I was really really late coming to the work of Nigel Rogers. I think my introduction to him was via his release as Operator Tracey (a split with Perseus Traxx, in fact) a couple of years back; the excellent Derrick May sampling, line-in-the-sand moment of Nothing To Do With Us – where Dezza rages against EDM over a wonky and intense acidic work out – got used by me to hammer home the point in more than a couple of conversations for a long while afterwards. It took me a while to click onto the fact that Operator Tracey and Perseus Traxx were one and the same. I can be a bit slow at times.
Most of you who are far more on the ball don’t need a run down on Rogers’ back catalogue from me. Suffice to say he’s popped up with super human frequency on a whole bunch of proper underground labels over the years, and although his sound has been refined here and there, he’s remained true to a type of playful yet often beautiful form of acid that mixes Detroit, British house and a certain amount of Dutch grit into something that feels contemporary and unique.
The Magic Garden continues in that direction but there are a couple of differences. Firstly, the sound is a little heavier than Perseus Traxx normal fare, the acid jacked up a few notches adding a muscularity to the music that hasn’t always been present in the past. Secondly the tunes don’t feel quite as claustrophobic and internalised. Instead they are far more in your face; never quite pounding, they are just fiercer, and the quieter moments accentuate the roar all the more eloquently. It’s perhaps not quite as expected, then, but it works pretty well and feeds adrenaline into an already pretty special formula.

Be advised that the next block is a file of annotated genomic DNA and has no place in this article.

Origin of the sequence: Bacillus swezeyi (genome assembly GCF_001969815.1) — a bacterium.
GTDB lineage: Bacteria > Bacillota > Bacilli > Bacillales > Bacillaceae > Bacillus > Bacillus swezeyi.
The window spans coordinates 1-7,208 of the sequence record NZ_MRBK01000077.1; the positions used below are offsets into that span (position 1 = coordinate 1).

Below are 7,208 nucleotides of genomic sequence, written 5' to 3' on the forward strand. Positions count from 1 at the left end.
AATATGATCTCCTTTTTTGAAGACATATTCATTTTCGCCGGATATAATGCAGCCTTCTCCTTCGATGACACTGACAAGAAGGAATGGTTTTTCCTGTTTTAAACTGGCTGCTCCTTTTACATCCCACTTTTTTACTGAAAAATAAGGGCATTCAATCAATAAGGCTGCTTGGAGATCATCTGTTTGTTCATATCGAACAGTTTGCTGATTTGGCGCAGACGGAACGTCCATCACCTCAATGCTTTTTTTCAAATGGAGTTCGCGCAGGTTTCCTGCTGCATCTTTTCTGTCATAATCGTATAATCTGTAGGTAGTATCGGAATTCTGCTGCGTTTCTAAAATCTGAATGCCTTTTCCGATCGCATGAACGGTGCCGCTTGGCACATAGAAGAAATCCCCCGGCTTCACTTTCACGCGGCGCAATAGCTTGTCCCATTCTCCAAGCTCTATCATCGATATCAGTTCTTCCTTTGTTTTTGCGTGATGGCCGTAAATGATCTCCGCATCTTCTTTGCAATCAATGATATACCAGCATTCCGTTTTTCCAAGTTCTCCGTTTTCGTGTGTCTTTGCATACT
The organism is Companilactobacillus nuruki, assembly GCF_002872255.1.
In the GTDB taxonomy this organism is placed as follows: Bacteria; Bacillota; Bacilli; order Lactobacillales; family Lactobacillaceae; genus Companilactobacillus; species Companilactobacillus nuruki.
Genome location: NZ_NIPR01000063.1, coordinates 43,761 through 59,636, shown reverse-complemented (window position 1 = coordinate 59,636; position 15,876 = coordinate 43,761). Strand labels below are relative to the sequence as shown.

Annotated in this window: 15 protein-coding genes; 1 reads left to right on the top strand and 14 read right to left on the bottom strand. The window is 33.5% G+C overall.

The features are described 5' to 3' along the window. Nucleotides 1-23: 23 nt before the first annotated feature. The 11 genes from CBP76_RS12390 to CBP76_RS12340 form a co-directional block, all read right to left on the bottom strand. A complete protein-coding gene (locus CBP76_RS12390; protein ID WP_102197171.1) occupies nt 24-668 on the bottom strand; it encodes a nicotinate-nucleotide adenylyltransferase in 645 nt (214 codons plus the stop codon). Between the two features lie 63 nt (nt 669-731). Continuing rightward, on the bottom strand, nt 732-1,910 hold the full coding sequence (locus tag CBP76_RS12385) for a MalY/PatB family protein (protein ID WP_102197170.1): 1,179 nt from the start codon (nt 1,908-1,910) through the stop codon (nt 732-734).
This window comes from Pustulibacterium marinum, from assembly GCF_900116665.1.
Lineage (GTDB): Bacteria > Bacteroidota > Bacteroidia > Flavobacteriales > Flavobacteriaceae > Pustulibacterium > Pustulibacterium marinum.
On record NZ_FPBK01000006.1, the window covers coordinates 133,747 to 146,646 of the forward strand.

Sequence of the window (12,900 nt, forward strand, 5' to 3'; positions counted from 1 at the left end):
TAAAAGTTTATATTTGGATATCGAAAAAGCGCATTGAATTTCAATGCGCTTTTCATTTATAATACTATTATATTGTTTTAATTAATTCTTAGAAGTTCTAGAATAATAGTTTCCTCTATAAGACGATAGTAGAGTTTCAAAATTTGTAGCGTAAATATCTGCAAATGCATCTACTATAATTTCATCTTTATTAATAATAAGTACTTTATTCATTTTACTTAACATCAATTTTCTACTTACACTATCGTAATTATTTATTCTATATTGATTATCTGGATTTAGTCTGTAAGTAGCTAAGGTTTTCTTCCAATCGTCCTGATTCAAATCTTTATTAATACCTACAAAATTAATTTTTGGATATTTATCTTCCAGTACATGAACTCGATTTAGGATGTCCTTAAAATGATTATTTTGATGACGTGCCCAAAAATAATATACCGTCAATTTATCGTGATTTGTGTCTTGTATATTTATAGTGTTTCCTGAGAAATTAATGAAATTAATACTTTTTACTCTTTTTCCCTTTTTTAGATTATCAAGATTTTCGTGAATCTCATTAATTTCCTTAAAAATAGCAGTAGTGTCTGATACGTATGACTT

Nymph Of The North and Gaia’s Diamond Blade are two peas in a pod, both full of golden Detroit synths that tumble over the drums. Nymph is a big tune; a futuristic midnight discoid belter and soulful odyssey that pares down the acid in favour of breathless melody and sweeping movement. It’s high-tech soul by way of the rain-soaked north. Gaia adds the burrowing 303s back into, putting them right into action amongst stark, descending riffs and smash n grab toms while the pads squeeze at your nerves, getting the whole thing worked up into a dark lather of metallic shadows. Not quite as potent as Nymph, the extra frisson of tension nevertheless keeps the beatdown taut and effective.
Tension is well named. seeming at first to be a straight ahead acid banger, it throws subtly cloudy synths over the top of the maelstrom, adding a flare of drama to the proceedings which keeps you off guard as the 303s spool up for their final assault on your brain. Such acid attacks are as ubiquitous as ever, but Perseus Traxx is one of the modern masters of the sound, creating symphonies with that little silver box, coaxing grand vistas from its repertoire.
Thoughts, finally, pitches the speed down slightly but creates a very odd world of its own, as if Dance Mania had been formed by swamp dwellers with a penchant for twisted funk. Echoing, off kilter and hazed with a mist of vocal sneers, it rides a jacking acid bass all the way down into the deep marsh, laughing as it goes. Warped acid house that’ll scar the brain and bruise the feet. Which is, all things considered, exactly as it should be.